I know that there are people out there who will question the healthfulness of veganism for a toddler, but I can tell you that she is perfectly healthy and her pediatrician agrees. He even said “Good for you!” when we told him that we planned to raise her vegetarian. We are able to feed her excellent protein alternatives at every meal without a problem.

More than the veganism, it’s the lack of sweets and snack foods that people seem to take issue with. Now, it’s not that we never ever allow her to have any sweets or snacks. She gets the very occasional cookie, piece of cake or candy, or potato chip. But only on special occasions. Mostly on the occasions that we can’t really control it like a birthday party or family event where everyone else is eating it. In those situations we do think that it would be cruel to deny her what everyone else is having. But that is basically the only time we allow her to have those things. And they are enough to already have her asking for cake or chips long after the event has ended! We don’t keep unhealthy snack foods or any kinds of sweets in the house. We do not like the idea of developing a habit of having unhealthy snacks or sweets so we don’t give them to her.

All of this leads us to Halloween. Oh Halloween! The holiday made for candy consumption! We, of course, did not want to deny Eleanor the joys of Halloween so we decided to let her have candy only on Halloween day. So we let her have a couple of those bite size candy bars during the day as part of our day long festivities and then we let her have a few more pieces after trick-or-treating while waiting for dinner.  I think her total was six pieces. Which really in my opinion is way too much. But it was a holiday and she was having fun! It did, of course, lead to a sugar crazed baby running around the house like a mad woman 45 minutes after her bedtime. We then hid the rest of the candy, although we missed one piece which of course Eleanor found Sunday morning, so we decided to let her have it. And then we lied and told her that Halloween was over so all the candy was gone. This did not stop her from repeatedly asking for it. “Cahhhhndy Mommy! I want Caaaahhhhnnndy! I need it!”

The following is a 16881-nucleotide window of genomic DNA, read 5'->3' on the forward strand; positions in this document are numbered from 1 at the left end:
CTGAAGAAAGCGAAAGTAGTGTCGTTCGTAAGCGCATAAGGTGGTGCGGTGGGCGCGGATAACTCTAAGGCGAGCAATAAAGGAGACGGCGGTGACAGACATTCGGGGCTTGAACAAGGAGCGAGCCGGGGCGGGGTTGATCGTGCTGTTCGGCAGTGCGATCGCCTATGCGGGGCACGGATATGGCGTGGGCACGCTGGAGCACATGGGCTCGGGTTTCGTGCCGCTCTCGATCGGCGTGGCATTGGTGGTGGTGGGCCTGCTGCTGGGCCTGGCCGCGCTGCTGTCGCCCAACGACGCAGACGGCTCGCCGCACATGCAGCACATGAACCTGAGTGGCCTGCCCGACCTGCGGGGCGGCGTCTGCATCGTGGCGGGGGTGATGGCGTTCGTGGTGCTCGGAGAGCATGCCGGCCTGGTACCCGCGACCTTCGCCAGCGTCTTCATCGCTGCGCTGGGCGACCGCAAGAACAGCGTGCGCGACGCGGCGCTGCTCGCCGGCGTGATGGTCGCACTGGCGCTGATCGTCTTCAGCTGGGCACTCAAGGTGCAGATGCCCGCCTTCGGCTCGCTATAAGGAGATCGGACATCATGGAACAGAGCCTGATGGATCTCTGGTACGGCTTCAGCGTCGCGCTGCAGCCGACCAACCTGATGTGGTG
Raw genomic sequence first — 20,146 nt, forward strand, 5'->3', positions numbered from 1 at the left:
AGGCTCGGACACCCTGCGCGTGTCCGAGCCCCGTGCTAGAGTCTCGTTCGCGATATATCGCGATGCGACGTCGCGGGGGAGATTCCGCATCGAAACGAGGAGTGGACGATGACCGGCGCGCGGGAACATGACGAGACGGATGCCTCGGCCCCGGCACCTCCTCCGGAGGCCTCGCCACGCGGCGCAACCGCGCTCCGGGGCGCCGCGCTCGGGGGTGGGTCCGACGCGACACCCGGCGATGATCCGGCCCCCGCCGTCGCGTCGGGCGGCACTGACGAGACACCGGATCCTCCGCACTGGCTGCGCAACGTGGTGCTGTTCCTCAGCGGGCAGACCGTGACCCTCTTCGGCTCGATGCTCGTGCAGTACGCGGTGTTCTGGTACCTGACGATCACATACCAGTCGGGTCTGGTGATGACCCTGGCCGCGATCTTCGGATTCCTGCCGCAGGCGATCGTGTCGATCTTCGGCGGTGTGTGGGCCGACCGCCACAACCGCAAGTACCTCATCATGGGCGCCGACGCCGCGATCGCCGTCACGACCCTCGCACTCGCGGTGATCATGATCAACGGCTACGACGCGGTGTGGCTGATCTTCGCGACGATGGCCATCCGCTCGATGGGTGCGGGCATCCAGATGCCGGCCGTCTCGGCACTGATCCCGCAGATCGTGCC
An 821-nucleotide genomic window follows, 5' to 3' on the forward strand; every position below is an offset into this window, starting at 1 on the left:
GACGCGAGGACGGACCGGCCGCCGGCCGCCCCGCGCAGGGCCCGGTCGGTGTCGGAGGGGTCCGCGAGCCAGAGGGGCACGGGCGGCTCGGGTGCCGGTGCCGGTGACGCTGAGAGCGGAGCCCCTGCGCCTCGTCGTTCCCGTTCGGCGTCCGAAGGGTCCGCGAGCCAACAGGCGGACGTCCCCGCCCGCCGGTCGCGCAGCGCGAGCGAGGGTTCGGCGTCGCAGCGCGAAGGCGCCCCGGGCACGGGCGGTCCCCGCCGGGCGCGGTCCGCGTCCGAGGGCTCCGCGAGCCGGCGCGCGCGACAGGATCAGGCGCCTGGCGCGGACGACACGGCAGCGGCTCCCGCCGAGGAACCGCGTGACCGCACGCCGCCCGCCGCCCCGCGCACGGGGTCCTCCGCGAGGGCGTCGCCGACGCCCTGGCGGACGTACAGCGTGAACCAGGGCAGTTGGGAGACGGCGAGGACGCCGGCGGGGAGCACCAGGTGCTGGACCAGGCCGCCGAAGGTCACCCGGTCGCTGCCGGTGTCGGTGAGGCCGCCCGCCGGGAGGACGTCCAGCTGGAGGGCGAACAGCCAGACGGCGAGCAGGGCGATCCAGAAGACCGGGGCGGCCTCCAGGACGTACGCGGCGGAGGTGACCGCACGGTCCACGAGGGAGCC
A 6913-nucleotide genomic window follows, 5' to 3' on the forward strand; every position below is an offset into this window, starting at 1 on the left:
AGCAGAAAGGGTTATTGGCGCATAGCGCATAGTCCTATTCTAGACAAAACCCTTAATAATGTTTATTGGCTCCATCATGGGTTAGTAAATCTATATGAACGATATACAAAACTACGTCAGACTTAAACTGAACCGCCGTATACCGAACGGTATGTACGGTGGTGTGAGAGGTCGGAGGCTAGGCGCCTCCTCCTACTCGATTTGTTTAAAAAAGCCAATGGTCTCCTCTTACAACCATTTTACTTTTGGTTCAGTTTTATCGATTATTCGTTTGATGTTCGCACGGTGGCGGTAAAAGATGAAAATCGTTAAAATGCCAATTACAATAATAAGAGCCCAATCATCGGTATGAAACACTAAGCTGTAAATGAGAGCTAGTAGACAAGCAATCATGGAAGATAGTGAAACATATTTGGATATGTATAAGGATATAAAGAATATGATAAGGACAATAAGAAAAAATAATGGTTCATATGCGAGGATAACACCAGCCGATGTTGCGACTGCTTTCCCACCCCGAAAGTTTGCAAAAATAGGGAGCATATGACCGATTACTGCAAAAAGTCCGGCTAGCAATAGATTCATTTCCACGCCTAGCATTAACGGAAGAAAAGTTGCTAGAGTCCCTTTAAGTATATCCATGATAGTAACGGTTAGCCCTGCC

But I’m not giving in! Halloween is over and we are not going let our little one turn into a sugar crazed maniac anymore! It’s apples and grapes from here on out for you young lady! Luckily, when I offer her an apple instead she happily takes it and forgets about the candy she thought she wanted. That’s how I know we’re doing things right!